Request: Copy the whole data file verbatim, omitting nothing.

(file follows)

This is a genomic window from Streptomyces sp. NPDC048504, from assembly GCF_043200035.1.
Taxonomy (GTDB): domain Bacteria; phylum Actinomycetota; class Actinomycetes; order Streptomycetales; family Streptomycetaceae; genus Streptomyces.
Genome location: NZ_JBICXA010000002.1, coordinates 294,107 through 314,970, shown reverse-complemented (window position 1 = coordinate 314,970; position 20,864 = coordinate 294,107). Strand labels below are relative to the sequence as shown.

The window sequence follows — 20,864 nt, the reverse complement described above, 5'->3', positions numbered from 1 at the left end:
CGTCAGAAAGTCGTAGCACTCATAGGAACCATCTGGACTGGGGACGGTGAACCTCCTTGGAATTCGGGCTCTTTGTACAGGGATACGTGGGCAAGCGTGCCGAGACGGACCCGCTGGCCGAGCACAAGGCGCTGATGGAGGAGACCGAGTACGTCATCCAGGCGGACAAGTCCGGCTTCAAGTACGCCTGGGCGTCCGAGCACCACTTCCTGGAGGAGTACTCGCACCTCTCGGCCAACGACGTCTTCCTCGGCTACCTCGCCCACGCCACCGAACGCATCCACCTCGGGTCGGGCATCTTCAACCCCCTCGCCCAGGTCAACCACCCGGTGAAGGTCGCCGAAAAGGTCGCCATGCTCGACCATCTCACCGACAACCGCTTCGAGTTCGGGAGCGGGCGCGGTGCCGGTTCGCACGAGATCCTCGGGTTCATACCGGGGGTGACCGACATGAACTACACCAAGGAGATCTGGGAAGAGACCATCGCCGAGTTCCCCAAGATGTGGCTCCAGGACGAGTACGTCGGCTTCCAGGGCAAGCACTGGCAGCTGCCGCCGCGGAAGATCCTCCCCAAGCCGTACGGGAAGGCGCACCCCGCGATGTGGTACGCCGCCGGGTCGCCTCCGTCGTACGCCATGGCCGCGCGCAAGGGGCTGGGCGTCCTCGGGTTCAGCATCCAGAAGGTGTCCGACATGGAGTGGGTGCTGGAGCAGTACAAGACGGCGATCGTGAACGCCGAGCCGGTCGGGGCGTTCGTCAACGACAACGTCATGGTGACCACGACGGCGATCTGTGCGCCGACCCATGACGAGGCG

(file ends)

This is a genomic window from Streptomyces sp. NPDC048504, from assembly GCF_043200035.1.
Taxonomy (GTDB): domain Bacteria; phylum Actinomycetota; class Actinomycetes; order Streptomycetales; family Streptomycetaceae; genus Streptomyces.
Genome location: NZ_JBICXA010000002.1, coordinates 294,107 through 314,970, shown reverse-complemented (window position 1 = coordinate 314,970; position 20,864 = coordinate 294,107). Strand labels below are relative to the sequence as shown.

The window sequence follows — 20,864 nt, the reverse complement described above, 5'->3', positions numbered from 1 at the left end:
CGTCAGAAAGTCGTAGCACTCATAGGAACCATCTGGACTGGGGACGGTGAACCTCCTTGGAATTCGGGCTCTTTGTACAGGGATACGTGGGCAAGCGTGCCGAGACGGACCCGCTGGCCGAGCACAAGGCGCTGATGGAGGAGACCGAGTACGTCATCCAGGCGGACAAGTCCGGCTTCAAGTACGCCTGGGCGTCCGAGCACCACTTCCTGGAGGAGTACTCGCACCTCTCGGCCAACGACGTCTTCCTCGGCTACCTCGCCCACGCCACCGAACGCATCCACCTCGGGTCGGGCATCTTCAACCCCCTCGCCCAGGTCAACCACCCGGTGAAGGTCGCCGAAAAGGTCGCCATGCTCGACCATCTCACCGACAACCGCTTCGAGTTCGGGAGCGGGCGCGGTGCCGGTTCGCACGAGATCCTCGGGTTCATACCGGGGGTGACCGACATGAACTACACCAAGGAGATCTGGGAAGAGACCATCGCCGAGTTCCCCAAGATGTGGCTCCAGGACGAGTACGTCGGCTTCCAGGGCAAGCACTGGCAGCTGCCGCCGCGGAAGATCCTCCCCAAGCCGTACGGGAAGGCGCACCCCGCGATGTGGTACGCCGCCGGGTCGCCTCCGTCGTACGCCATGGCCGCGCGCAAGGGGCTGGGCGTCCTCGGGTTCAGCATCCAGAAGGTGTCCGACATGGAGTGGGTGCTGGAGCAGTACAAGACGGCGATCGTGAACGCCGAGCCGGTCGGGGCGTTCGTCAACGACAACGTCATGGTGACCACGACGGCGATCTGTGCGCCGACCCATGACGAGGCG